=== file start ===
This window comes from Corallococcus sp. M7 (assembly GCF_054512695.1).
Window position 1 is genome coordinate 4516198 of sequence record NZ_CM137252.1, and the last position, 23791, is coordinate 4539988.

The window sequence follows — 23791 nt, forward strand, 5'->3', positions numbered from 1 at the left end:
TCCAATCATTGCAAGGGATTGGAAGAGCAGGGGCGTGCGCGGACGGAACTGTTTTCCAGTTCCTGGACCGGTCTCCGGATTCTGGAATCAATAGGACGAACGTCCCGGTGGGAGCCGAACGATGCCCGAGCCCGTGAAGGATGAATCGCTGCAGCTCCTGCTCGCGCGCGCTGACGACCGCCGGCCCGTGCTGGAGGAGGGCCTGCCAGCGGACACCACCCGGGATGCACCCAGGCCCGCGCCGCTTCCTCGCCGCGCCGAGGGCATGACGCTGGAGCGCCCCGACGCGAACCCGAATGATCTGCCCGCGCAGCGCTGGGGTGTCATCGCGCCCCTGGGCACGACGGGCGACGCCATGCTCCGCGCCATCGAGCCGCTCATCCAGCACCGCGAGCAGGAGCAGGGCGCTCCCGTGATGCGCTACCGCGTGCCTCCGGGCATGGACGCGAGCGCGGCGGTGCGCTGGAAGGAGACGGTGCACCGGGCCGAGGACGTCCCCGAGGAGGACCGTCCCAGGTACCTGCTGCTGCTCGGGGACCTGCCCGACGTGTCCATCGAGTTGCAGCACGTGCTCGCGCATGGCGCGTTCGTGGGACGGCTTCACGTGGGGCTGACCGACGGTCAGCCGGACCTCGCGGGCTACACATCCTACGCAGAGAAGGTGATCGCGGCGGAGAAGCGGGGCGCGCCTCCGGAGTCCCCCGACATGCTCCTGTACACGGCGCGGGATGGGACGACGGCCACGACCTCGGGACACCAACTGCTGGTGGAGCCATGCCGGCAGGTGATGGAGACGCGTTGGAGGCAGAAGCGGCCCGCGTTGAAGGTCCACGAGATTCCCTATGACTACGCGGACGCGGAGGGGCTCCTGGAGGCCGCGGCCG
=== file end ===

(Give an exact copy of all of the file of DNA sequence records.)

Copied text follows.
This window comes from Corallococcus sp. M7 (assembly GCF_054512695.1).
Window position 1 is genome coordinate 4516198 of sequence record NZ_CM137252.1, and the last position, 23791, is coordinate 4539988.

The window sequence follows — 23791 nt, forward strand, 5'->3', positions numbered from 1 at the left end:
TCCAATCATTGCAAGGGATTGGAAGAGCAGGGGCGTGCGCGGACGGAACTGTTTTCCAGTTCCTGGACCGGTCTCCGGATTCTGGAATCAATAGGACGAACGTCCCGGTGGGAGCCGAACGATGCCCGAGCCCGTGAAGGATGAATCGCTGCAGCTCCTGCTCGCGCGCGCTGACGACCGCCGGCCCGTGCTGGAGGAGGGCCTGCCAGCGGACACCACCCGGGATGCACCCAGGCCCGCGCCGCTTCCTCGCCGCGCCGAGGGCATGACGCTGGAGCGCCCCGACGCGAACCCGAATGATCTGCCCGCGCAGCGCTGGGGTGTCATCGCGCCCCTGGGCACGACGGGCGACGCCATGCTCCGCGCCATCGAGCCGCTCATCCAGCACCGCGAGCAGGAGCAGGGCGCTCCCGTGATGCGCTACCGCGTGCCTCCGGGCATGGACGCGAGCGCGGCGGTGCGCTGGAAGGAGACGGTGCACCGGGCCGAGGACGTCCCCGAGGAGGACCGTCCCAGGTACCTGCTGCTGCTCGGGGACCTGCCCGACGTGTCCATCGAGTTGCAGCACGTGCTCGCGCATGGCGCGTTCGTGGGACGGCTTCACGTGGGGCTGACCGACGGTCAGCCGGACCTCGCGGGCTACACATCCTACGCAGAGAAGGTGATCGCGGCGGAGAAGCGGGGCGCGCCTCCGGAGTCCCCCGACATGCTCCTGTACACGGCGCGGGATGGGACGACGGCCACGACCTCGGGACACCAACTGCTGGTGGAGCCATGCCGGCAGGTGATGGAGACGCGTTGGAGGCAGAAGCGGCCCGCGTTGAAGGTCCACGAGATTCCCTATGACTACGCGGACGCGGAGGGGCTCCTGGAGGCCGCGGCCG